Summary: November Special Edition of the JIR
Journal of Industrial Relations, November 2011, volume 53(5)
Symposium - 'Fair Work Australia and the Legacy of the Commission'
Guest-edited by Professor Andrew Stewart, the November JIR is a special issue which examines the transition from the old national industrial tribunal to its replacement, Fair Work Australia. This issue of the journal looks back at the legacy of the Commission and forward to how FWA is coming to operate. This publication features Justice Geoff Giudice and Senior Deputy President Jennifer Acton along with leading scholars from across the country and different academic disciplines.
Introducing the issue, Professor Stewart writes:
Much has already been written about the 2009 ‘Fair Work’ legislation. Particular attention has been devoted to the new rules on collective bargaining, the restoration of unfair dismissal rights, the further expansion of the federal system at the expense of State regulation, the modernisation of the award system, and the creation of new ‘general protections’ against wrongful or discriminatory treatment at work.
There is another aspect of the reforms, however, that has perhaps not received the attention it deserves. This is the replacement of the Australian Industrial Relations Commission (AIRC) by a new agency, Fair Work Australia (FWA). As a tribunal whose primary role was to help resolve labour disputes, the AIRC could trace its lineage back to the Court of Conciliation and Arbitration created in 1904. Its replacement, FWA, has a broader range of functions, only some of which involve operating as a tribunal. FWA’s processes for approving enterprise agreements or setting minimum wages owe at least as much to the now-defunct Workplace Authority or Australian Fair Pay Commission as to the AIRC. Its procedures for making or varying modern awards have also now been divorced from any role in settling disputes. Yet in terms of membership and structure, there are clear signs of continuity in the new body.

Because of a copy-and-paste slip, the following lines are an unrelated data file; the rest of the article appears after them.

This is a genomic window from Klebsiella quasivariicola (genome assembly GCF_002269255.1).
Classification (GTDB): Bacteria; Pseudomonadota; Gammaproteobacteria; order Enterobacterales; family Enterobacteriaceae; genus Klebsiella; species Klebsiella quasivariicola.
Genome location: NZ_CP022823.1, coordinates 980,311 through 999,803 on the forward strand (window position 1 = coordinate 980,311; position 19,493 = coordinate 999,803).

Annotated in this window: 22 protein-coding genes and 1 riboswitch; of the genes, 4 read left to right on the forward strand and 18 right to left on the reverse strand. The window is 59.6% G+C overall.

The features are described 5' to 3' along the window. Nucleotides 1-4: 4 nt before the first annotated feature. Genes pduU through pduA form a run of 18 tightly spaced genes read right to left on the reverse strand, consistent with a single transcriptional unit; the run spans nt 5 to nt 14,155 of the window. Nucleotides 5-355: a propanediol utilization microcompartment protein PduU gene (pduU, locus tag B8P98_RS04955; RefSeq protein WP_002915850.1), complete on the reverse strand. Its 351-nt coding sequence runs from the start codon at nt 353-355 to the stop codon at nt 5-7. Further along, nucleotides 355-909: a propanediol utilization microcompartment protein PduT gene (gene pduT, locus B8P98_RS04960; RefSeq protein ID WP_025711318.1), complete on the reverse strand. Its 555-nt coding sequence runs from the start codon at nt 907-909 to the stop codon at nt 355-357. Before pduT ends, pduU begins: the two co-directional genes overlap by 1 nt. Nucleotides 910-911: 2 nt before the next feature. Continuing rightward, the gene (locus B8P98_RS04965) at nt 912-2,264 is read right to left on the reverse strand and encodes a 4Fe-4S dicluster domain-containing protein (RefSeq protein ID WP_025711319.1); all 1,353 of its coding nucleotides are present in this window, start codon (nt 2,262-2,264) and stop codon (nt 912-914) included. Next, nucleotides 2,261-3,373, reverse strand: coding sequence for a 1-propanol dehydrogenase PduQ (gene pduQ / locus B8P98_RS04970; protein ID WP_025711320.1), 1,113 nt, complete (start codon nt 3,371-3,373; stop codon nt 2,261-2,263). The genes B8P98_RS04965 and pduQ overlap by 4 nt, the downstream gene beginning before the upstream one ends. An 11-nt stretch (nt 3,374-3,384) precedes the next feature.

These and other questions are explored in the November issue.
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